Japan: Decked in this season’s must-have looks of streaming curled hair, high heels and mini-skirts, thousands of girls joined a pilgrimage with an overpowering mantra that screamed “cute” from the rooftops.
In its fourth year the Tokyo Girls Collection, a fashion show turned cultural extravaganza, has quickly become a premier event for Japan’s trend-conscious and economically influential girls and young women.
Held ahead of the mid-March Tokyo Fashion Week, it has distinguished itself by featuring street fashion that real Tokyo girls wear and lets them buy it on the spot.
Nearly 22,000 people, few older than their mid-20s packed into the Yokohama Arena for the show, many of them breaking into cheers as the pink clock chimed the start of proceedings.
Some fans travelled all night to view the one-day show where mini-skirts, slender legs and sexy stockings were a rage. Cute” or “kawaii” in Japanese is the theme word of the Tokyo Girls Collection
Companies let girls log online to buy clothes they see on the catwalk and sold them everything from lingerie to mobile phones and chewing gum.
For businesses and experts, cuteness in Japan has turned into a force with power over the economy and national identity. Cuteness can be seen everywhere from street fashions of Shibuya and Harajuku, Tokyo’s youth districts, to the phenomenal success of Hello Kitty, which started in 1974 as a mouthless cat on a coin purse.
Sociology professor Nobuyoshi Kurita of Musashi University in Tokyo, who has studied the “kawaii” phenomenon, said the word can also imply “acceptable” or “desirable”.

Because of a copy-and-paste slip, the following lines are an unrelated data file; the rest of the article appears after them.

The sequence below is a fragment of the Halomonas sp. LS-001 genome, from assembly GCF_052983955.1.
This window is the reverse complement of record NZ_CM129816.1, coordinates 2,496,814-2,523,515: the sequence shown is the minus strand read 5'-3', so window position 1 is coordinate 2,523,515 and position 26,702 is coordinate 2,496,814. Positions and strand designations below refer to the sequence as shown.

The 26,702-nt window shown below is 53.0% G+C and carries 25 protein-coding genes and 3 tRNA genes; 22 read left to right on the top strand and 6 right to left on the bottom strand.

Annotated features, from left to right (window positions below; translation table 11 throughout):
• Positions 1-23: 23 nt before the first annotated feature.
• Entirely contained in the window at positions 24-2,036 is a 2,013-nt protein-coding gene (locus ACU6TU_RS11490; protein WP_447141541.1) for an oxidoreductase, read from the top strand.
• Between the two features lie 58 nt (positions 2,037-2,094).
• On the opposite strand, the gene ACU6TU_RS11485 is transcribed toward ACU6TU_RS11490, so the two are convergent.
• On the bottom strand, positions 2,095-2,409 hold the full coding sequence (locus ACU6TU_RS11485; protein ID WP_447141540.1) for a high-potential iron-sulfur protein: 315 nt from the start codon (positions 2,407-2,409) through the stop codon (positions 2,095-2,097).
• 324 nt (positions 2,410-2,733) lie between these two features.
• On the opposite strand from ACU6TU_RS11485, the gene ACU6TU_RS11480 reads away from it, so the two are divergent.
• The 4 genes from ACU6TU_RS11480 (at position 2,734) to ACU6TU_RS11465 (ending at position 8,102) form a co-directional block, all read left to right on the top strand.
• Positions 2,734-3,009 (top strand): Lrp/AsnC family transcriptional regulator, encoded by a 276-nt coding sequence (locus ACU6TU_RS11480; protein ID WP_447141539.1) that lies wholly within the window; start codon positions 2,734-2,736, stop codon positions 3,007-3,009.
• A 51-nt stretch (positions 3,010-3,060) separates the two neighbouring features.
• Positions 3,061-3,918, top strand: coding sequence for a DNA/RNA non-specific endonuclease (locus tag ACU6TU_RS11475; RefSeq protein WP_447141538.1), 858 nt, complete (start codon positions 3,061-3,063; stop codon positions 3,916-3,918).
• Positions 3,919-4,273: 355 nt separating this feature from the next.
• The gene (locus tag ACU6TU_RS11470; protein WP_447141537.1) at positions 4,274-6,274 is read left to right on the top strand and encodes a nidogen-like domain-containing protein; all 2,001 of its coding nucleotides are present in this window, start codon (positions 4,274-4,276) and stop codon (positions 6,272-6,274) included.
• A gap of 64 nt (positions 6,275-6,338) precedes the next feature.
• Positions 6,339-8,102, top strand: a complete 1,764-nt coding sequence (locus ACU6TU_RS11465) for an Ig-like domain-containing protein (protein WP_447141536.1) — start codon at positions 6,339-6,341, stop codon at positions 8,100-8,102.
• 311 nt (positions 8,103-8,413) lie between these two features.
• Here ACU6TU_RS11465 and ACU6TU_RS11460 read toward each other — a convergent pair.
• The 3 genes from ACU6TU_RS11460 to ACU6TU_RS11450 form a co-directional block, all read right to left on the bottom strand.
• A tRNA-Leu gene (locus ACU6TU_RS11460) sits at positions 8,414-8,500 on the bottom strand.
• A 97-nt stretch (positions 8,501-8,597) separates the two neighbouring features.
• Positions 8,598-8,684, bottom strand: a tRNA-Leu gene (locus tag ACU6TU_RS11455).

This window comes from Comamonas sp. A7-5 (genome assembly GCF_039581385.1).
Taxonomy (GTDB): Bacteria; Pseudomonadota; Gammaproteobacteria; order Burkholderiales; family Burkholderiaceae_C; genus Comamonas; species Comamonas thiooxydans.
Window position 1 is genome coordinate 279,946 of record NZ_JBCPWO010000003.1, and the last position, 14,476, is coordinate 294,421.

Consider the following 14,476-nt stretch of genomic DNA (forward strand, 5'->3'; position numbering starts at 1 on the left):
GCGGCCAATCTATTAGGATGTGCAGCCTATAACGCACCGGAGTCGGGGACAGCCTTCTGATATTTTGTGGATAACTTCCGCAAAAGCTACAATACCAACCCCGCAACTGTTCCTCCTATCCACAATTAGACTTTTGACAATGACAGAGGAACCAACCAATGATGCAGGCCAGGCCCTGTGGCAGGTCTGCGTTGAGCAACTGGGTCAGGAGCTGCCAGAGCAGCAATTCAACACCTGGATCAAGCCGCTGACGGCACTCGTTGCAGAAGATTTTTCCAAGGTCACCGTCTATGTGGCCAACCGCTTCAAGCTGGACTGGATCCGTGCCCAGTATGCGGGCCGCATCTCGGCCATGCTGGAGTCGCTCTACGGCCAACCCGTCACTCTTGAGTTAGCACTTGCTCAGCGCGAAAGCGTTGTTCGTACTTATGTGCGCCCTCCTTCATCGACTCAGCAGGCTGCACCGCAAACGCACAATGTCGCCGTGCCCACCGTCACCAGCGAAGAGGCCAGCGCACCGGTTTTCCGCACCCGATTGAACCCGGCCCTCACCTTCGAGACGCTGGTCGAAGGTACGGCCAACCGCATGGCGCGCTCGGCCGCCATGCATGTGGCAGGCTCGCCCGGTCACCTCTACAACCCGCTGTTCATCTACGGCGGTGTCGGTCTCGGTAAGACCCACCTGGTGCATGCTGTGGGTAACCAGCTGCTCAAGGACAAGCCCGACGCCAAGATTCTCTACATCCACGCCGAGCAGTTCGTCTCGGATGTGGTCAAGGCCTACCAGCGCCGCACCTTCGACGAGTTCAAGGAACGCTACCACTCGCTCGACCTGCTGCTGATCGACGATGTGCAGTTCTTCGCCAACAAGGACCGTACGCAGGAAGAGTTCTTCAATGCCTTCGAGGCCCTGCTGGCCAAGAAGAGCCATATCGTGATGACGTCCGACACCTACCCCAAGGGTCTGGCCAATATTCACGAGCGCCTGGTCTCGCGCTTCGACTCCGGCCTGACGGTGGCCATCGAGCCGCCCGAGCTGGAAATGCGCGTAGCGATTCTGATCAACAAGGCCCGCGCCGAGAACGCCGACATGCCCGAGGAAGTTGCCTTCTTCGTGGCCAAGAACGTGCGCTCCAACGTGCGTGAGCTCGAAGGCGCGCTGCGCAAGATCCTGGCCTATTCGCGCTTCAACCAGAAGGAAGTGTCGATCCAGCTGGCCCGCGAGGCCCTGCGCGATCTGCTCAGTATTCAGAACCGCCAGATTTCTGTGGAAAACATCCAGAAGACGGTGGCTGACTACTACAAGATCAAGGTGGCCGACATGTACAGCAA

Hello Kitty has been one of modern Japan’s most quintessential exports, now appearing on more than 50,000 products on sale in 60 nations.“Minnie Mouse or They represent what ‘kawaii´ is all about and are characters that never resist or oppose. They barely show their emotion or opinion but are acceptable and desirable because they are a lovable package. And present day ramp models endorse that.
The cuteness phenomenon also shows the delicate transition of gender roles in Japan, which ranks at the bottom among developed countries in studies on women’s equality.
Japan’s population is shrinking, presenting a potential future demographic crisis as a growing number of women stay single well into their 30s or beyond.
In today’s Japan, most people can graduate from university regardless of gender. A few decades ago, women had to struggle so hard to get ahead in a male-dominated world. Cuteness is the key for women who are increasingly educated and successful.
Young girls in particular can sense the changes in society and adjust so they are accepted. Now being cute is the card to survive and as seen with the success of Hello Kitty, the cuteness industry can also forge a new identity for Japan as a whole.